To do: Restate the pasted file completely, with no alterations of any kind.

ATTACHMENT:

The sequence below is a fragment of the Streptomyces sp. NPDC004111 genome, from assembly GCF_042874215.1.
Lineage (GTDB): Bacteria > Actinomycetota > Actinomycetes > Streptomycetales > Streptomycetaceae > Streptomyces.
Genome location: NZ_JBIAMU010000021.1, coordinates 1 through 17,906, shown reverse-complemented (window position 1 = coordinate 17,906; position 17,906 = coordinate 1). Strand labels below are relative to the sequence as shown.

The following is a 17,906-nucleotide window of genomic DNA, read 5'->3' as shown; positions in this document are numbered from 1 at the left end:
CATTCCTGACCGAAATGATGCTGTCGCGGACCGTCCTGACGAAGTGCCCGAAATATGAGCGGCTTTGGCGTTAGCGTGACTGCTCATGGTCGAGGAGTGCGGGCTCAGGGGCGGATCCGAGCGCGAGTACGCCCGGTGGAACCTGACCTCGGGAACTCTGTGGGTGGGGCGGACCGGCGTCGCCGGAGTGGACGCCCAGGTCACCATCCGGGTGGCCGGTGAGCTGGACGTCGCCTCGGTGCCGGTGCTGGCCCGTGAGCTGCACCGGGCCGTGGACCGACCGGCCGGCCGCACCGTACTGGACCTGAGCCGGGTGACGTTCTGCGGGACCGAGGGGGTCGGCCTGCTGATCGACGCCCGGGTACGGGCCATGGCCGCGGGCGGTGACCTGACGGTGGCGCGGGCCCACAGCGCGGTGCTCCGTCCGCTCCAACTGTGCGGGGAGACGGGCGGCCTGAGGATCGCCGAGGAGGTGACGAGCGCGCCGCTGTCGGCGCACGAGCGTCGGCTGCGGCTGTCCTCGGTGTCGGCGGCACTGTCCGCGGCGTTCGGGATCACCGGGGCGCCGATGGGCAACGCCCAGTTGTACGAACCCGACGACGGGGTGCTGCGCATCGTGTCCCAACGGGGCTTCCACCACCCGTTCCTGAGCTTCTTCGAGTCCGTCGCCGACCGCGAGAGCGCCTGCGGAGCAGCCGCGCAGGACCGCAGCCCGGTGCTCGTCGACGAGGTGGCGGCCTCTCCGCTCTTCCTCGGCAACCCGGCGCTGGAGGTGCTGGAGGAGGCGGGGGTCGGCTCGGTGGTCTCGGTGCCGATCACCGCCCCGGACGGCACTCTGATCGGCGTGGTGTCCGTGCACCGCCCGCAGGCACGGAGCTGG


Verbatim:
The sequence below is a fragment of the Streptomyces sp. NPDC004111 genome, from assembly GCF_042874215.1.
Lineage (GTDB): Bacteria > Actinomycetota > Actinomycetes > Streptomycetales > Streptomycetaceae > Streptomyces.
Genome location: NZ_JBIAMU010000021.1, coordinates 1 through 17,906, shown reverse-complemented (window position 1 = coordinate 17,906; position 17,906 = coordinate 1). Strand labels below are relative to the sequence as shown.

The following is a 17,906-nucleotide window of genomic DNA, read 5'->3' as shown; positions in this document are numbered from 1 at the left end:
CATTCCTGACCGAAATGATGCTGTCGCGGACCGTCCTGACGAAGTGCCCGAAATATGAGCGGCTTTGGCGTTAGCGTGACTGCTCATGGTCGAGGAGTGCGGGCTCAGGGGCGGATCCGAGCGCGAGTACGCCCGGTGGAACCTGACCTCGGGAACTCTGTGGGTGGGGCGGACCGGCGTCGCCGGAGTGGACGCCCAGGTCACCATCCGGGTGGCCGGTGAGCTGGACGTCGCCTCGGTGCCGGTGCTGGCCCGTGAGCTGCACCGGGCCGTGGACCGACCGGCCGGCCGCACCGTACTGGACCTGAGCCGGGTGACGTTCTGCGGGACCGAGGGGGTCGGCCTGCTGATCGACGCCCGGGTACGGGCCATGGCCGCGGGCGGTGACCTGACGGTGGCGCGGGCCCACAGCGCGGTGCTCCGTCCGCTCCAACTGTGCGGGGAGACGGGCGGCCTGAGGATCGCCGAGGAGGTGACGAGCGCGCCGCTGTCGGCGCACGAGCGTCGGCTGCGGCTGTCCTCGGTGTCGGCGGCACTGTCCGCGGCGTTCGGGATCACCGGGGCGCCGATGGGCAACGCCCAGTTGTACGAACCCGACGACGGGGTGCTGCGCATCGTGTCCCAACGGGGCTTCCACCACCCGTTCCTGAGCTTCTTCGAGTCCGTCGCCGACCGCGAGAGCGCCTGCGGAGCAGCCGCGCAGGACCGCAGCCCGGTGCTCGTCGACGAGGTGGCGGCCTCTCCGCTCTTCCTCGGCAACCCGGCGCTGGAGGTGCTGGAGGAGGCGGGGGTCGGCTCGGTGGTCTCGGTGCCGATCACCGCCCCGGACGGCACTCTGATCGGCGTGGTGTCCGTGCACCGCCCGCAGGCACGGAGCTGG